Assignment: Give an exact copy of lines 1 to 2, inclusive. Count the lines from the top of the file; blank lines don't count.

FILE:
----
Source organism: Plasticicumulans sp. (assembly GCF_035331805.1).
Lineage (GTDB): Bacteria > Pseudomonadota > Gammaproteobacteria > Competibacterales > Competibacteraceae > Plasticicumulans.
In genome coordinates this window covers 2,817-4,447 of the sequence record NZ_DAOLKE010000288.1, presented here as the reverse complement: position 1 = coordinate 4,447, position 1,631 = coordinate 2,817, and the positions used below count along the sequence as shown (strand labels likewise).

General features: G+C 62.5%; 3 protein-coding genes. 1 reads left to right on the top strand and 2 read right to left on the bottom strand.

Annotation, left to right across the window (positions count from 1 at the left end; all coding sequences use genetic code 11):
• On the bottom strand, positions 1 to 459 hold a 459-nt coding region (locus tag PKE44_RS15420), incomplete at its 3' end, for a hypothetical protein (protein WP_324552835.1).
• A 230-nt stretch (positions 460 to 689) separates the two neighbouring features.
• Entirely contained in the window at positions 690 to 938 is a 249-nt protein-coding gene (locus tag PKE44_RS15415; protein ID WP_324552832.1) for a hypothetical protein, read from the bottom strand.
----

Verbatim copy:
Source organism: Plasticicumulans sp. (assembly GCF_035331805.1).
Lineage (GTDB): Bacteria > Pseudomonadota > Gammaproteobacteria > Competibacterales > Competibacteraceae > Plasticicumulans.